Technical Bulletin Number 2 - Hydration & Curing
Last Revised: January 2019
Understanding Key Technical Terms
Hydration and Curing
Introduction – The essential element in all good communications is that the parties involved understand the vocabulary or language used by one another in expressing their ideas and thoughts. If an idea or thought is expressed that holds two different interpretations, then communication breaks down, or at the very least is confusing and perplexing to all parties. The National Plasterers Council addresses such an issue in Technical Bulletin #2, with regard to the often-misused terms of ‘hydration’ and ‘curing’.
General Description – In the NPC Technical Manual, 9th Edition, ‘hydration’ is defined as....”the chemical reaction between hydraulic cement and water forming new compounds, most of which have strength producing properties.” The American Concrete Institute defines ‘hydration’ as the formation of compounds by combining water with hydraulic cement.1
The Portland Cement Association, in “Design and Control of Concrete Mixtures”, describe how hydraulic cement sets, or hardens, by reacting with water. During this reaction, called hydration, cement combines with water to form a stone-like mass.”3
‘Curing’ is typically applied to cement and concrete trades to describe the actions taken to ensure that
the maturation process or hydration process continues. Curing of plaster is defined in the NPC Technical Manual (Pg. 27) as the act or process by which the cementitious surface coating continues hydration. For the interior finishes of swimming pools, curing is done by immersing the cementitious coating in water as soon as possible after final set. The hydration of the cementitious compounds will continue underwater.”1
Question – What is meant by ‘curing’?
Answer – In the American Concrete Institute ‘Concrete Primer’ publication, curing is explained as follows: “The term curing is used in reference to the maintenance of a favorable environment for the continuation of these chemical reactions; that is, the retention of moisture within or supplying moisture to the concrete and protection against extremes of temperature. It is through early curing that the internal structure of the concrete is built up to provide strength and water tightness. While simply retaining moisture within the concrete may be sufficient for low to moderate cement contents, mixes that are rich in cement generate considerable heat of hydration, which may expel moisture from the concrete in the period immediately after setting. With such concrete, water curing should begin as soon as possible with free water kept on the concrete to replace any lost moisture and to help dissipate heat”2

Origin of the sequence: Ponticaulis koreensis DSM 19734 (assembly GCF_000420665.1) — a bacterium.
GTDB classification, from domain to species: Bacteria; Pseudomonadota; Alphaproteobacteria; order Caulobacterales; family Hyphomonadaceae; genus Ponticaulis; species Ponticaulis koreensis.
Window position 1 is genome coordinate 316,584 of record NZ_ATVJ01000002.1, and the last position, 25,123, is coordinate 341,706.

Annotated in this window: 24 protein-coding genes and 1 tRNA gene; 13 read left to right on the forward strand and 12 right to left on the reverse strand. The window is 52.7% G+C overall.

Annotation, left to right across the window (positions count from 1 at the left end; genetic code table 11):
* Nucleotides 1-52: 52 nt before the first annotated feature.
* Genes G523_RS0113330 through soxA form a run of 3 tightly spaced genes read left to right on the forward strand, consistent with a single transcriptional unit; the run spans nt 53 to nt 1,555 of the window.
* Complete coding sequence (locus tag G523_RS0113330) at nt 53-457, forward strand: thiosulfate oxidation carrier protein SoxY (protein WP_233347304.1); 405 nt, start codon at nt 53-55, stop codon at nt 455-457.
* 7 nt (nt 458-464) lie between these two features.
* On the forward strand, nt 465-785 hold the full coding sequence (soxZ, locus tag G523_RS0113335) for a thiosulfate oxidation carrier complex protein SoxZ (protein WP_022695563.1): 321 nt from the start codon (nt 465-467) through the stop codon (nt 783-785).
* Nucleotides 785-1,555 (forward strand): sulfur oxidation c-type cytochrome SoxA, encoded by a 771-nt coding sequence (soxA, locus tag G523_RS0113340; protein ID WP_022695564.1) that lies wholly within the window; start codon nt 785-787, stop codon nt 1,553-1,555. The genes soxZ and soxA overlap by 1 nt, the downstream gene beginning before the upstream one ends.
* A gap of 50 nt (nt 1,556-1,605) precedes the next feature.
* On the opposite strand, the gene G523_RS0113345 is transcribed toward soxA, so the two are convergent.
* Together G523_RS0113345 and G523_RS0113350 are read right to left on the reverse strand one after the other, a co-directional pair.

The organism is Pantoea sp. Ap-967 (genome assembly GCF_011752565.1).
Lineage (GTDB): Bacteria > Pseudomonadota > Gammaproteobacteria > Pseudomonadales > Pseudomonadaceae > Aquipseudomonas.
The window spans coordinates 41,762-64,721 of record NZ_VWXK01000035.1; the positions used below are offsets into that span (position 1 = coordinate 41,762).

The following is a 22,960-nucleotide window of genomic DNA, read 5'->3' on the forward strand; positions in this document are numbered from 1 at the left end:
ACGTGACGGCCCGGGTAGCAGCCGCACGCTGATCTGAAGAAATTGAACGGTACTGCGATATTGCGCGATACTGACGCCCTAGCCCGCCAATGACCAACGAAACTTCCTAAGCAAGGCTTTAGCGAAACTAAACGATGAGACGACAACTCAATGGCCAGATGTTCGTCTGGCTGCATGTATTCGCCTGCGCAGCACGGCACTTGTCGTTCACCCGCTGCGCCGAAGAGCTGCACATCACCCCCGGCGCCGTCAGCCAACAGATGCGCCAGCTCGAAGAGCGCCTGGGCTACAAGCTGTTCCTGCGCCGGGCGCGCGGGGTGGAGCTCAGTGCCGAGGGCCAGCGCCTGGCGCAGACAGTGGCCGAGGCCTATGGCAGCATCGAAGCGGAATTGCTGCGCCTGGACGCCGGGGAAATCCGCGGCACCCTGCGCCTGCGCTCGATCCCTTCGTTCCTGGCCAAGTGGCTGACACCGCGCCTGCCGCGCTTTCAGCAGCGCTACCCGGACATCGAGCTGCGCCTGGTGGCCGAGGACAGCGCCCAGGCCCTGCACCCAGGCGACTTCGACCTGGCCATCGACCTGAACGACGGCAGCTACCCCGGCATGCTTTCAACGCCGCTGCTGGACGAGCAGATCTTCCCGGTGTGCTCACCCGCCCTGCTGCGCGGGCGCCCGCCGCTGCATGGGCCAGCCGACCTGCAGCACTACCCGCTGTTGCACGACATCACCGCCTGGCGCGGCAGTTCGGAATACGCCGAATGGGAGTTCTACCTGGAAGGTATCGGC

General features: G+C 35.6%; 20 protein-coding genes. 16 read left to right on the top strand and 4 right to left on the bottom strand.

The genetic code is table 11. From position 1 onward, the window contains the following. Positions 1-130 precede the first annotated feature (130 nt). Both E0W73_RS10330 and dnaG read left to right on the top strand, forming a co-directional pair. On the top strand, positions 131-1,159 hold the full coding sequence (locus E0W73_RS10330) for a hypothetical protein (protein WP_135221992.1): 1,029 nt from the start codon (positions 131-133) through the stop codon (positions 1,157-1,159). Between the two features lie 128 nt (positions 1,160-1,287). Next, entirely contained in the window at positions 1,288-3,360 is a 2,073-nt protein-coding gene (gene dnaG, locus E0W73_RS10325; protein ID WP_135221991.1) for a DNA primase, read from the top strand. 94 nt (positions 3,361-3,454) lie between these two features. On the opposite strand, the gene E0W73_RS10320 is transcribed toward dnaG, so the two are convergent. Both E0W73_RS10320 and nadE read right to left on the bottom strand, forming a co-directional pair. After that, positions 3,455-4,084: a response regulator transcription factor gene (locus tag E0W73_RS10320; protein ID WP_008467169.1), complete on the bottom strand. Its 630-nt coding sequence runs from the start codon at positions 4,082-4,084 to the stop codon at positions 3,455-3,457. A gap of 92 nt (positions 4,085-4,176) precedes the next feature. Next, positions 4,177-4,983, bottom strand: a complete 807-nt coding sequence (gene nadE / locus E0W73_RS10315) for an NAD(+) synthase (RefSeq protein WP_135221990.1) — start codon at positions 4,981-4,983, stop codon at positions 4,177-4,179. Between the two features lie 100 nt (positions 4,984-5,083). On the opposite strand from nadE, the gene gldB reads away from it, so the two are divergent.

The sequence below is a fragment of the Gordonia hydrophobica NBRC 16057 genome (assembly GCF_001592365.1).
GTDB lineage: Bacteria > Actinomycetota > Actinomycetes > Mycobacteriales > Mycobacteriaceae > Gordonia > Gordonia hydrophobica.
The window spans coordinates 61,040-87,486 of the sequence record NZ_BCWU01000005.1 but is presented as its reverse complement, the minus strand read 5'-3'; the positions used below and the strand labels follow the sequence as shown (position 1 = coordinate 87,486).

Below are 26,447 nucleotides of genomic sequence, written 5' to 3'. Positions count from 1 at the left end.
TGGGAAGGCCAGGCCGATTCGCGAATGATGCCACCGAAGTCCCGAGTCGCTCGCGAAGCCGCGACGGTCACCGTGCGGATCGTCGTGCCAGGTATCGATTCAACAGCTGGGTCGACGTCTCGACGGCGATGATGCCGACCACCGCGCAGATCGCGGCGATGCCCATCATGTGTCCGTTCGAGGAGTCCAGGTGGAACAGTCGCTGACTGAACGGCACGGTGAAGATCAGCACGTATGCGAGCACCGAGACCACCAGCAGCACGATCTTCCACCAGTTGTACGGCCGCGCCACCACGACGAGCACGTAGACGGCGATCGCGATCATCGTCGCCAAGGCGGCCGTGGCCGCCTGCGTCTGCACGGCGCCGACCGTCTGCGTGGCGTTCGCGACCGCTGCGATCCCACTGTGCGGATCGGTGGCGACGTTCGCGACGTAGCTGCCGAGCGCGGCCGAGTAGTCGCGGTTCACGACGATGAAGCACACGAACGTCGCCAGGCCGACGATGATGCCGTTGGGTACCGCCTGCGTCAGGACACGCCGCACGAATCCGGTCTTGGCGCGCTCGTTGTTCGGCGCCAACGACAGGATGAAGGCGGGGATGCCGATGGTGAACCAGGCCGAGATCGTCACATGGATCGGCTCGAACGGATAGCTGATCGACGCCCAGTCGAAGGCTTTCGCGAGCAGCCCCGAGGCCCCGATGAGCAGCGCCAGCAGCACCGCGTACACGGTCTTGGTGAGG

ACI simplifies this statement in their definition of curing as: “the maintenance of a satisfactory moisture content and temperature in concrete during its early stages so that desired properties may develop.2
The Portland Cement Association defines the objectives of curing are to:
1) prevent (or replenish) the loss of moisture from concrete, and
2) maintain a favorable concrete temperature for a definite period of time.3
By immersion or “ponding” curing of a swimming pools’ cementitious surface, the hydration process is allowed to proceed without the accelerated loss of moisture from evaporation, wind, and other factors. This “ponding” curing will also greatly reduce the tendency of the surface to develop shrinkage cracking.
Summary: Hydration is the chemical reaction of hydraulic cement with water that forms new cement compounds, ultimately producing a stone-like mass. Curing is the process or method of providing sufficient moisture for the hydration or maturation process to proceed until the pool’s cementitious interior finish achieves its desired properties.
Interior cementitious finishes begin to hydrate during the mixing process with water. The new finish is cured by filling the pool with water after the surface has hardened to a point that it can be immersed.
1.) National Plasterers Council Technical Manual, 9th Edition, 2018, National Plasterers Council, 1000 N. Rand Rd., Suite 214, Wauconda, IL., 60084, www.npconline.org.
2.) Concrete Primer, Bryant Mather, Celik Ozyildirim, CT-1, SP-1 (02), (ISBN: 9780870310997),
American Concrete Institute, 38800 Country Club Dr., Farmington Hills, MI., 48331, www.concrete.org.
3.) Design and Control of Concrete Mixtures, Steven Kosmatka and William Panarese, 13th Edition,
1990, Portland Cement Association, 5420 Old Orchard Rd., Skokie, Illinois, 60077, www.cement.org.